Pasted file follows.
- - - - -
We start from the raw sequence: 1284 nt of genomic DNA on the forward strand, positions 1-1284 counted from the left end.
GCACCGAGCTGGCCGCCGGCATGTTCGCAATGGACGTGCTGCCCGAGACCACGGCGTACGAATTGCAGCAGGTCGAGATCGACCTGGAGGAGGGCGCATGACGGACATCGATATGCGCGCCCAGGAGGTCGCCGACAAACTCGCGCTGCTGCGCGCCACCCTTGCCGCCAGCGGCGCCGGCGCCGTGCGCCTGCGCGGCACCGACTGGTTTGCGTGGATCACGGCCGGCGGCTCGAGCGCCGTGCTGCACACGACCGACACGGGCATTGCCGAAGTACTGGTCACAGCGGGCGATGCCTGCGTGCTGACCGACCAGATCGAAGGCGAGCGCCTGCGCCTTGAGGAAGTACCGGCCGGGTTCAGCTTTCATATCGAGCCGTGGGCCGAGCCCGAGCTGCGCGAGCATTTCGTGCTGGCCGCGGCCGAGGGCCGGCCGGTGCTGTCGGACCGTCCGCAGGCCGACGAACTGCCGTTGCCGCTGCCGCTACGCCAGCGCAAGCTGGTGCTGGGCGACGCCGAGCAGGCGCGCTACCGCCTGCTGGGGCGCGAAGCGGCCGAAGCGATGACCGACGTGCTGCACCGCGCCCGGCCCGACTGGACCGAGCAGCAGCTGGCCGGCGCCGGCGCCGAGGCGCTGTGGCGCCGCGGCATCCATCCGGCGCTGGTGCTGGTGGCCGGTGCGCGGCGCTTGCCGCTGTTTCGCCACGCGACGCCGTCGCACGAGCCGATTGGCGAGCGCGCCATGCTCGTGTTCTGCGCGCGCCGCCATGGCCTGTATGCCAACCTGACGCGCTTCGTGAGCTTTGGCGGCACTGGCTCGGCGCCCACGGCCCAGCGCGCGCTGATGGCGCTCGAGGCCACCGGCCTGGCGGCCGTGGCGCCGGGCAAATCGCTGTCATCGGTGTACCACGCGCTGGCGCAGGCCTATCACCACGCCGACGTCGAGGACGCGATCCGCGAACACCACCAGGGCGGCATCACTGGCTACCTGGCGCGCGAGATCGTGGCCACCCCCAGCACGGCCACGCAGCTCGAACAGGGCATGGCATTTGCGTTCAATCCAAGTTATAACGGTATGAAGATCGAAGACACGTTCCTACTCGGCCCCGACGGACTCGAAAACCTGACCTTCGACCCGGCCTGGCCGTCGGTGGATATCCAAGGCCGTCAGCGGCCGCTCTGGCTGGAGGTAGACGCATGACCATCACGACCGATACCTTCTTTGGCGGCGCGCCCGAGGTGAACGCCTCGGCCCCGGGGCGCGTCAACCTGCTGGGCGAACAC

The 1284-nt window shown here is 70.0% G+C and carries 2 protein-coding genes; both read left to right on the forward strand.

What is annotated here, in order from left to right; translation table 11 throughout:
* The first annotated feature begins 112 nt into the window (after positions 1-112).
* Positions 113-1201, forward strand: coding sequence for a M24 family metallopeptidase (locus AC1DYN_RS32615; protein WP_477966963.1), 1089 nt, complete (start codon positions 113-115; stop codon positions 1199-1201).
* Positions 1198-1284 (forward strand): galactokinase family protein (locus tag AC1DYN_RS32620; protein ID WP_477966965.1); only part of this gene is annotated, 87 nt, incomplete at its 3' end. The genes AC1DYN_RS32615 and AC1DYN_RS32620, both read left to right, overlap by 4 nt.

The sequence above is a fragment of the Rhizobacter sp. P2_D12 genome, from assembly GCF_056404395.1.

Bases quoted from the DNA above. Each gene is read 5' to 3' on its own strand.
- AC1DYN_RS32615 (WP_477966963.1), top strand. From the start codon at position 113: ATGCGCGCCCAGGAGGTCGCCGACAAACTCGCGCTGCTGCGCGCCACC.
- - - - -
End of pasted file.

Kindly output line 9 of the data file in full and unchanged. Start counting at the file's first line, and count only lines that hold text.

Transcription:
Bases quoted from the DNA above. Each gene is read 5' to 3' on its own strand.